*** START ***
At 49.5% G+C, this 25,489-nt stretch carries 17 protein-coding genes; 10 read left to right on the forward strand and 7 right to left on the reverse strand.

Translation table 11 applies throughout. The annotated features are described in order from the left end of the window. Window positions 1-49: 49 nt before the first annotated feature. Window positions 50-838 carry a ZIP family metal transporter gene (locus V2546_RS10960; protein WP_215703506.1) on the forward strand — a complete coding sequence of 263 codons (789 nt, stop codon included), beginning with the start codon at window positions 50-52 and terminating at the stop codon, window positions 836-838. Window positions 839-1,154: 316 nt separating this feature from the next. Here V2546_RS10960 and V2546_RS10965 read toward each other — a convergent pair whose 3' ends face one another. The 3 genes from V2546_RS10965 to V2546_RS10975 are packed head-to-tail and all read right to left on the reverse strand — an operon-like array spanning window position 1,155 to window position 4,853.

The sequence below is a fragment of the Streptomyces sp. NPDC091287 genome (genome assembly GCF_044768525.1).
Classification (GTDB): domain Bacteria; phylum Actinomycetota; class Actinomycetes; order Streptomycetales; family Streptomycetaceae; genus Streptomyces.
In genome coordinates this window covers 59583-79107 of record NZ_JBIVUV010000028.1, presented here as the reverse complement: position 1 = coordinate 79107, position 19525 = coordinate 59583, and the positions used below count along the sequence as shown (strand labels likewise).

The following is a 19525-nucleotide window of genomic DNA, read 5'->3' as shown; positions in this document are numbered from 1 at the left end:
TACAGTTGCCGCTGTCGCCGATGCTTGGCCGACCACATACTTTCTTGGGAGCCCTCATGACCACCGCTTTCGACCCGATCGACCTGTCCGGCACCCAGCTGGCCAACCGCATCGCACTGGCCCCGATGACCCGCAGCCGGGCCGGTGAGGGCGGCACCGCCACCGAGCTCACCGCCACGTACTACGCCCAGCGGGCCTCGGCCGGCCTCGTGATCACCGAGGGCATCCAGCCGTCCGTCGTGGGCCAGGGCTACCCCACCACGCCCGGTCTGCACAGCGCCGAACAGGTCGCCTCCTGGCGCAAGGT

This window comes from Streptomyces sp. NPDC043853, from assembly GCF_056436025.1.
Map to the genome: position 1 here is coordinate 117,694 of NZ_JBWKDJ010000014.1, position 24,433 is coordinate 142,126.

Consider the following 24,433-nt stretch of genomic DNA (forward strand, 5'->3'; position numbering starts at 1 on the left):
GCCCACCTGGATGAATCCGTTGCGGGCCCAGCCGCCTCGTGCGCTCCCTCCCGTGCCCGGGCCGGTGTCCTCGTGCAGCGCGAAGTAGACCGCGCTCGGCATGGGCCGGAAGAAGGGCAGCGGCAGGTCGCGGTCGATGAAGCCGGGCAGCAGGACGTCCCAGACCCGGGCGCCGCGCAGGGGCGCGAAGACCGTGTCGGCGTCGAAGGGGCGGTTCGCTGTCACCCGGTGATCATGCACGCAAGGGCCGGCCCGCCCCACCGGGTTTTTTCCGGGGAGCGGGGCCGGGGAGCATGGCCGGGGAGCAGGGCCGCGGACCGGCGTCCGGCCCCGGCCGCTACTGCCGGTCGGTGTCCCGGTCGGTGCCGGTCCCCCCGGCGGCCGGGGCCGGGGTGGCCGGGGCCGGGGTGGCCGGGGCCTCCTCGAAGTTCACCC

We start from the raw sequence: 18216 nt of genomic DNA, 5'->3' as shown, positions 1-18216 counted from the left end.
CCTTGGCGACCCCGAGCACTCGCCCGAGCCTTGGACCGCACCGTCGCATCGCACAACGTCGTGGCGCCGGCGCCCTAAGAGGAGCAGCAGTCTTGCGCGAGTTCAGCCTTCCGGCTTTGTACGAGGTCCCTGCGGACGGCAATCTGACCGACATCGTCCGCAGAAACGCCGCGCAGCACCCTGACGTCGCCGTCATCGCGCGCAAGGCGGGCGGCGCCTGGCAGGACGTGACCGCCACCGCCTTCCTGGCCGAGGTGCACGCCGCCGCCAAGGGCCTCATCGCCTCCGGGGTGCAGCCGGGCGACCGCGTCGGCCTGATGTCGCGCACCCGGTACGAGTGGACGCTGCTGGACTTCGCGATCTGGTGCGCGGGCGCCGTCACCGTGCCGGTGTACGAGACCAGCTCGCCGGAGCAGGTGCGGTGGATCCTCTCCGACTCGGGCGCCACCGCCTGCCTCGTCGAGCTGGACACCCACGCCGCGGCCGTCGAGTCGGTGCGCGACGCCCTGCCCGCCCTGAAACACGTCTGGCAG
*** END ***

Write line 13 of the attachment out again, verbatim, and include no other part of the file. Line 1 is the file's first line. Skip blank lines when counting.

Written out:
CCTTGGCGACCCCGAGCACTCGCCCGAGCCTTGGACCGCACCGTCGCATCGCACAACGTCGTGGCGCCGGCGCCCTAAGAGGAGCAGCAGTCTTGCGCGAGTTCAGCCTTCCGGCTTTGTACGAGGTCCCTGCGGACGGCAATCTGACCGACATCGTCCGCAGAAACGCCGCGCAGCACCCTGACGTCGCCGTCATCGCGCGCAAGGCGGGCGGCGCCTGGCAGGACGTGACCGCCACCGCCTTCCTGGCCGAGGTGCACGCCGCCGCCAAGGGCCTCATCGCCTCCGGGGTGCAGCCGGGCGACCGCGTCGGCCTGATGTCGCGCACCCGGTACGAGTGGACGCTGCTGGACTTCGCGATCTGGTGCGCGGGCGCCGTCACCGTGCCGGTGTACGAGACCAGCTCGCCGGAGCAGGTGCGGTGGATCCTCTCCGACTCGGGCGCCACCGCCTGCCTCGTCGAGCTGGACACCCACGCCGCGGCCGTCGAGTCGGTGCGCGACGCCCTGCCCGCCCTGAAACACGTCTGGCAG